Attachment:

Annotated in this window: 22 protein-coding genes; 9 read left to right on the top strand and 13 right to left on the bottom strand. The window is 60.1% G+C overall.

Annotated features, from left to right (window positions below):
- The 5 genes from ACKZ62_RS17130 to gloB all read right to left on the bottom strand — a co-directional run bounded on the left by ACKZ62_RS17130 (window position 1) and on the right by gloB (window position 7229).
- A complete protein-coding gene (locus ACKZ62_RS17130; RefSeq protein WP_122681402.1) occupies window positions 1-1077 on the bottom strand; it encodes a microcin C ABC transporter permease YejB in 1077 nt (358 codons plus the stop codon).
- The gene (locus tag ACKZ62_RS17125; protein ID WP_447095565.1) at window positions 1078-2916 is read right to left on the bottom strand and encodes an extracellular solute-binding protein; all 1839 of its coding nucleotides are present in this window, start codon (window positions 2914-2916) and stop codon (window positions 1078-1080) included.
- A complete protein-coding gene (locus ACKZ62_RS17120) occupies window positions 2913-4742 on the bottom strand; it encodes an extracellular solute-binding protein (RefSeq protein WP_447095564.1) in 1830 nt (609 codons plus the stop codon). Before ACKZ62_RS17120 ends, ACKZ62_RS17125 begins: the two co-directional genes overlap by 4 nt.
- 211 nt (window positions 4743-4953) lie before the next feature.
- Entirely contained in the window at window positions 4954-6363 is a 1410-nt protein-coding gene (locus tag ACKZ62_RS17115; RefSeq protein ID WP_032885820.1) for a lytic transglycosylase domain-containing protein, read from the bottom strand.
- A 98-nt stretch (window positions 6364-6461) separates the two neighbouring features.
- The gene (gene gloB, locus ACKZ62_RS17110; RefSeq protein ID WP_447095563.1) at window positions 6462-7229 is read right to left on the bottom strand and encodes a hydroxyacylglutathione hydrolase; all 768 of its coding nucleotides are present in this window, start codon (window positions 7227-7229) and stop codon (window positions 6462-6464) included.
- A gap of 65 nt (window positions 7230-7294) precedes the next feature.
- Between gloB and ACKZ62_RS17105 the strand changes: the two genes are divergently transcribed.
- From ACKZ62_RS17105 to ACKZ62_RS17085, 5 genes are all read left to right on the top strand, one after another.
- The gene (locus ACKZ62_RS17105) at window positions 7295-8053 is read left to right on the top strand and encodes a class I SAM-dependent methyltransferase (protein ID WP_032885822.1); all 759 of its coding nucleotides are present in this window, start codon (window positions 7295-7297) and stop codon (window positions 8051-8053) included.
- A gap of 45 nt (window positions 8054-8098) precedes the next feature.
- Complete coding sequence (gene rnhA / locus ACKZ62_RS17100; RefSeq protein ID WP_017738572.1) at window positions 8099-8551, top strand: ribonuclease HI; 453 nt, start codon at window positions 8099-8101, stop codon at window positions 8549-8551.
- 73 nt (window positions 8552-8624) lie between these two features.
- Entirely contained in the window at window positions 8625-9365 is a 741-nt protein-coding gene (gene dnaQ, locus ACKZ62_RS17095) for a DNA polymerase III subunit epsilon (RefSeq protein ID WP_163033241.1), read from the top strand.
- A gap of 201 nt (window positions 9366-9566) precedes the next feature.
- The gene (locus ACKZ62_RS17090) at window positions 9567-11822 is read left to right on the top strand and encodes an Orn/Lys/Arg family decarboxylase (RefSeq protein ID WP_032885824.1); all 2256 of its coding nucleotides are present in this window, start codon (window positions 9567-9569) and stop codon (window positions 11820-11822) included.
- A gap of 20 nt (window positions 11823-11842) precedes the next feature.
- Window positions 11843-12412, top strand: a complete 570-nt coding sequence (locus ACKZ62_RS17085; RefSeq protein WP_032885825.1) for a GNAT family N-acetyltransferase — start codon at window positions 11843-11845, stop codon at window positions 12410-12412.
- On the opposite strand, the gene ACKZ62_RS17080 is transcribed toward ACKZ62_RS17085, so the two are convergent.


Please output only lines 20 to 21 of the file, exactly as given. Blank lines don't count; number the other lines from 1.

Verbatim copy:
- The gene (locus ACKZ62_RS17090) at window positions 9567-11822 is read left to right on the top strand and encodes an Orn/Lys/Arg family decarboxylase (RefSeq protein ID WP_032885824.1); all 2256 of its coding nucleotides are present in this window, start codon (window positions 9567-9569) and stop codon (window positions 11820-11822) included.
- A gap of 20 nt (window positions 11823-11842) precedes the next feature.